What is CNC? Will Your Tax Case Qualify?
You know that you owe back taxes, but due to your current situation, you cannot afford to pay your reasonable living expenses along with extra money toward taxes. The Internal Revenue Service might assess your financial situation and agree with you, classifying your account as Currently Not Collectible. This means the IRS will not actively attempt to collect any back taxes that you owe.
Qualifying for CNC Status
Prior to qualifying, the IRS will request your financial information, including wages, assets and expenses. They will ask if you can obtain a loan from family or friends or from a financial institution or if selling assets is an option.
If you decide to apply for CNC status, you should take the following steps:
- Keep filing all of your returns so that you do not accrue late filing fees.
- Organize all relevant documents, including income verification, monthly bills, debts and loans.
- Write a letter to the IRS, seeking CNC status. Include the paperwork that you collected along with a copy of any notices that you received.
What to Do if the IRS Denies Your Request
Even if the IRS denies your request for CNC, you can do the following:
- Ask to speak with the IRS Collection Manager. Employees must give you the name and contact information of that person.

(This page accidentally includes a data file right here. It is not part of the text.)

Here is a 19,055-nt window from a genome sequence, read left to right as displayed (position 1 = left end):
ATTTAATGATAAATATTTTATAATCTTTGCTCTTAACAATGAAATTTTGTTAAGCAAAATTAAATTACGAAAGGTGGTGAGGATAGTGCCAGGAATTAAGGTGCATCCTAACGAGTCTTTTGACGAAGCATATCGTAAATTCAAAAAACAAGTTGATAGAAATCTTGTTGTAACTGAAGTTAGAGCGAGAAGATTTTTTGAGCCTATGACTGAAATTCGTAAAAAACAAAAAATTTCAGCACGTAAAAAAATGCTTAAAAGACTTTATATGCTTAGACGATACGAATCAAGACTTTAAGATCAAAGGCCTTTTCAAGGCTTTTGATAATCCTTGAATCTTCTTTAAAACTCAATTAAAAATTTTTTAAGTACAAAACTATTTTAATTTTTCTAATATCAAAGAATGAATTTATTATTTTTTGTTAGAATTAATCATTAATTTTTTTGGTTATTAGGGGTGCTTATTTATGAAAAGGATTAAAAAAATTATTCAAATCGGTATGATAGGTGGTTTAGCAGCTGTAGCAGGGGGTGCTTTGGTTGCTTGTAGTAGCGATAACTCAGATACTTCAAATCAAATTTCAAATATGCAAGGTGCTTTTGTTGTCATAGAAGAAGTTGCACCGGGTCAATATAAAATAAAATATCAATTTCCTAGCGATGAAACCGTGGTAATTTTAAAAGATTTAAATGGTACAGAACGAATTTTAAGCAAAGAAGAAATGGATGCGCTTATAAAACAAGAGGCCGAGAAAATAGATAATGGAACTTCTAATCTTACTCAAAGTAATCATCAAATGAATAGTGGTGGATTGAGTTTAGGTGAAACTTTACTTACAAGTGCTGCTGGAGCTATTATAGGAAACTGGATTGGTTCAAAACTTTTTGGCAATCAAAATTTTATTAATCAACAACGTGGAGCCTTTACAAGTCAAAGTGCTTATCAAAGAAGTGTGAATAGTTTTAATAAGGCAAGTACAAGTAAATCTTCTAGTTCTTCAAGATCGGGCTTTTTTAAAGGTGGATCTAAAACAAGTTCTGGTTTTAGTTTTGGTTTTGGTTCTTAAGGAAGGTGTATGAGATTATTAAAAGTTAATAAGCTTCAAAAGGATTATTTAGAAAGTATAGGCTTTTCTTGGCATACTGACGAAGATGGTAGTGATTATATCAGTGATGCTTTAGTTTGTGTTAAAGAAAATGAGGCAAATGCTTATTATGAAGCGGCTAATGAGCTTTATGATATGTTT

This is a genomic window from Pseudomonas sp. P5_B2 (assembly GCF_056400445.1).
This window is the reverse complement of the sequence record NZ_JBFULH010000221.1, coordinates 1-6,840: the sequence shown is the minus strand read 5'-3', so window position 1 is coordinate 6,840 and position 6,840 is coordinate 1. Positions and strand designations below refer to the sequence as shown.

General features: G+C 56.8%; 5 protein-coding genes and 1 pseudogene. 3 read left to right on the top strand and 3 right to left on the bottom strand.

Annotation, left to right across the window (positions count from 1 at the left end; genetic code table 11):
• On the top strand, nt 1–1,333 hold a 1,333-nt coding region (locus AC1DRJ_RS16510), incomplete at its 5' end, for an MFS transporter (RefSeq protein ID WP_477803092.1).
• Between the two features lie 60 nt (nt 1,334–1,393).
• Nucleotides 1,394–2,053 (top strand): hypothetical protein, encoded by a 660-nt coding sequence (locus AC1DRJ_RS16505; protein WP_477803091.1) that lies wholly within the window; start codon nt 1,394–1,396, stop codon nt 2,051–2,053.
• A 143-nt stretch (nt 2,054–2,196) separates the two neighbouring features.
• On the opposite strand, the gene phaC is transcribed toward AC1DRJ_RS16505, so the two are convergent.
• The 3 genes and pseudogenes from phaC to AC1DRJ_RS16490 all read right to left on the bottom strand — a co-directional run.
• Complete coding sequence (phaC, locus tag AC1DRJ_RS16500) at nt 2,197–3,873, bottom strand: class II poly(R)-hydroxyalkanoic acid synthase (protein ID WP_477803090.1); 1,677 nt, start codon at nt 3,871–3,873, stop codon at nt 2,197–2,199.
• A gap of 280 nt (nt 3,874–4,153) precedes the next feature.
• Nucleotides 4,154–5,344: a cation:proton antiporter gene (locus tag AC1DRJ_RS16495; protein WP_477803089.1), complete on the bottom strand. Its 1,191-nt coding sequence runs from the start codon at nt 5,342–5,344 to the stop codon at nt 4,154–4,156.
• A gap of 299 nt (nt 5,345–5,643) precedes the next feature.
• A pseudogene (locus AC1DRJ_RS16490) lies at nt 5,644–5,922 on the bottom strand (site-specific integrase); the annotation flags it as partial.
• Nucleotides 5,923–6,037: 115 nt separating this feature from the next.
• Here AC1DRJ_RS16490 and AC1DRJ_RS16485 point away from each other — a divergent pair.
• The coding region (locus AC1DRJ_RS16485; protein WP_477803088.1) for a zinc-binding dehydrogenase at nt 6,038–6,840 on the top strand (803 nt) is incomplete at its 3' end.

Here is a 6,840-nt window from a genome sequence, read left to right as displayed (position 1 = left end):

- Retain the services of a qualified professional, such as the Highland Tax Group, to assist you.
- File an appeal according to IRS Publication 1660.
- Speak with the Taxpayer Advocate Service, especially if you are facing an immediate adverse action, such as an eviction or loss of power due to non-payment.
Disadvantages of CNC Status
However, even if you are approved for CNC status, you will still need to pay penalties and interest on your tax bill. The IRS might keep any refunds that you are due and put them toward your debt. In addition, you will likely first need to file any missing tax returns from previous years. During this time, it will continue to look at your finances each year to review your situation in an attempt to collect your taxes, and it can take up to 10 years to do so. Lastly, the IRS may file a tax lien if one has not already been filed.
Help from Our Seasoned Tax Specialists
The Highland Tax Group helps clients with CNCs from start to finish, from drafting a letter to organizing your case as you seek a payment reduction. Contact us at 720-398-6088 for a complete review of your tax situation so that you can begin the process of relieving your tax burden.